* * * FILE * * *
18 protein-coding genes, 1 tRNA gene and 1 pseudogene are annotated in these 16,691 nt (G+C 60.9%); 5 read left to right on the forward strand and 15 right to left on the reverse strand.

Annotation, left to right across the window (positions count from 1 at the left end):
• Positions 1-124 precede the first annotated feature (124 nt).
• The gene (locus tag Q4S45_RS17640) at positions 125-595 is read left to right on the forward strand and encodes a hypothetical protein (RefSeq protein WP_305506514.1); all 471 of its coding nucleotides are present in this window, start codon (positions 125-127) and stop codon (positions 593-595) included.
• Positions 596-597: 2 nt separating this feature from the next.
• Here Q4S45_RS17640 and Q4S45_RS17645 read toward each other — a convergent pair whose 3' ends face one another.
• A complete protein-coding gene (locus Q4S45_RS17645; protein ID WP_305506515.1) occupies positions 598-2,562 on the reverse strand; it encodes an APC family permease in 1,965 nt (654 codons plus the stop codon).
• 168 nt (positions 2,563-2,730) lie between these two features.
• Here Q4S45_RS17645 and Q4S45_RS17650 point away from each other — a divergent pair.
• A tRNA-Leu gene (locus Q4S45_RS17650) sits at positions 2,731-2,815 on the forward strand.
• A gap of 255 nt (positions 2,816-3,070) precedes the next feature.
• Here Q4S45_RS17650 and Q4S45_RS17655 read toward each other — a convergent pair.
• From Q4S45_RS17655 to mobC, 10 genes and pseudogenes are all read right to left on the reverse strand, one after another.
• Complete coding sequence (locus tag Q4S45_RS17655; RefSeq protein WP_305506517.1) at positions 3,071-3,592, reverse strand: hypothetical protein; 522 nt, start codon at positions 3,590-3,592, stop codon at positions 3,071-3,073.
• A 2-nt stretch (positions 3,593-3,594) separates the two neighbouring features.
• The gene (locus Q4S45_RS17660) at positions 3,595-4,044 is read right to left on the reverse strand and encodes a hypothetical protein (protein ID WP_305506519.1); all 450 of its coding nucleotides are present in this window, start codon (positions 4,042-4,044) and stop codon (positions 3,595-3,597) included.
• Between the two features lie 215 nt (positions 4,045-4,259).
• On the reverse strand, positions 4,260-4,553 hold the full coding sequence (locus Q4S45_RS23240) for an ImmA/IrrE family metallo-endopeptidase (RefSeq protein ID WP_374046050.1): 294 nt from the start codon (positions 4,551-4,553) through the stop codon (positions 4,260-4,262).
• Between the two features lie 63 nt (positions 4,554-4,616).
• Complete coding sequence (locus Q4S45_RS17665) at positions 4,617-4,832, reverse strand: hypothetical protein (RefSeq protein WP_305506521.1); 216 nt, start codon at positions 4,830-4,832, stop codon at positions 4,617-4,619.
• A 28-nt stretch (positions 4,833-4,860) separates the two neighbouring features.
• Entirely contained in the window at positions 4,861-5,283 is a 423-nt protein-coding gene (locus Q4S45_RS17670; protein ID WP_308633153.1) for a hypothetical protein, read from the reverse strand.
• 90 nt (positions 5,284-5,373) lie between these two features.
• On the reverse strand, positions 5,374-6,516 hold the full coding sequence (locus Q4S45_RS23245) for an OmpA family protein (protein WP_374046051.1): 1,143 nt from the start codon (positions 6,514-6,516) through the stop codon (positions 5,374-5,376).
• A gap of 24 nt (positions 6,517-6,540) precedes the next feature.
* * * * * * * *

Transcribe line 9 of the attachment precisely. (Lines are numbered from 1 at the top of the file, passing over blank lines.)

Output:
• Here Q4S45_RS17645 and Q4S45_RS17650 point away from each other — a divergent pair.